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Glossary of summaries

Glossary of summaries


The EU treaties are binding agreements between EU member countries. They set out EU objectives, rules for EU institutions, how decisions are made and the relationship between the EU and its member countries.

The creation of the European Coal and Steel Community (ECSC) was the starting point for over 50 years of European treaty-making.

The principal treaties are:

  • Treaty establishing the European Coal and Steel Community (ECSC), signed in Paris in 1951. This treaty expired on 23 July 2002;
  • Treaty establishing the European Economic Community (EEC), signed in Rome in 1957; and
  • Treaty establishing the European Atomic Energy Community (Euratom), signed in Rome in 1957.

These treaties were amended by:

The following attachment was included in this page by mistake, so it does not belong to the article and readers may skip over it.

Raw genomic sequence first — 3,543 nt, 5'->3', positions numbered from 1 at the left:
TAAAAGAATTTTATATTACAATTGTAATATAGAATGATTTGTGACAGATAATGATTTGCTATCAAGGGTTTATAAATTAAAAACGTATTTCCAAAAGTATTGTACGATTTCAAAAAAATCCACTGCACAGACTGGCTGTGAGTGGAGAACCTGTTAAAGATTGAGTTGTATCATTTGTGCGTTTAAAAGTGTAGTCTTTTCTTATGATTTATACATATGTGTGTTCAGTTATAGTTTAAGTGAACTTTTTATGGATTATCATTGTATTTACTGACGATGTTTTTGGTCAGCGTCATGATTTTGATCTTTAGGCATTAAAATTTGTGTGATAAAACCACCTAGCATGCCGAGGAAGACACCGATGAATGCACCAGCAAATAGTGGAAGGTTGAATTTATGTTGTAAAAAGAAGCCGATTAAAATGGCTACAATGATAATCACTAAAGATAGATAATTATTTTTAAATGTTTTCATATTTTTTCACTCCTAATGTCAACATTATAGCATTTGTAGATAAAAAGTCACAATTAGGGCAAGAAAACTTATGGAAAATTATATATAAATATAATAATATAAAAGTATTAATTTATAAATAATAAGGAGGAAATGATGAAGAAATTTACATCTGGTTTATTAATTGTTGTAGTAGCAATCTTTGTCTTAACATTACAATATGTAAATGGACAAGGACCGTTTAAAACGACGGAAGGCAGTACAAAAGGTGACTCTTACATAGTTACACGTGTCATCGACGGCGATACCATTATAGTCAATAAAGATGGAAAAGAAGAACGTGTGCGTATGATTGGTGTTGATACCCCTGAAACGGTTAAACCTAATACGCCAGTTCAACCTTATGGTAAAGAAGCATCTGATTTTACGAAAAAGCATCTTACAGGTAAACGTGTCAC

• the Merger Treaty, signed in Brussels in 1965;
  • the Single European Act (SEA), signed in Luxembourg in 1986;
  • the Treaty on European Union (EU Treaty or TEU), signed in Maastricht in 1992, when the EEC Treaty became the EC Treaty;
  • the Treaty of Amsterdam, signed in 1997;
  • the Treaty of Nice, signed in 2001.

Following difficulties in some EU countries in ratifying a European Constitutional Treaty signed in 2004, European leaders in 2007 agreed to convene an intergovernmental conference to finalise and adopt not a constitution but a ‘reform treaty’ for the EU.

The Lisbon Treaty, signed on 17 December 2007, was ratified by all EU countries and entered into force on 1 December 2009. It introduced changes to the existing treaties, and the EC Treaty became the Treaty on the Functioning of the EU (TFEU).

The founding treaties were also amended at the time of accession to membership of new countries in 1973 (Denmark, Ireland and the United Kingdom), in 1981 (Greece), in 1986 (Spain and Portugal), in 1995 (Austria, Finland and Sweden), in 2004 (Czech Republic, Estonia, Cyprus, Latvia, Lithuania, Hungary, Malta, Poland, Slovenia and Slovakia), in 2007 (Bulgaria and Romania) and in 2013 (Croatia).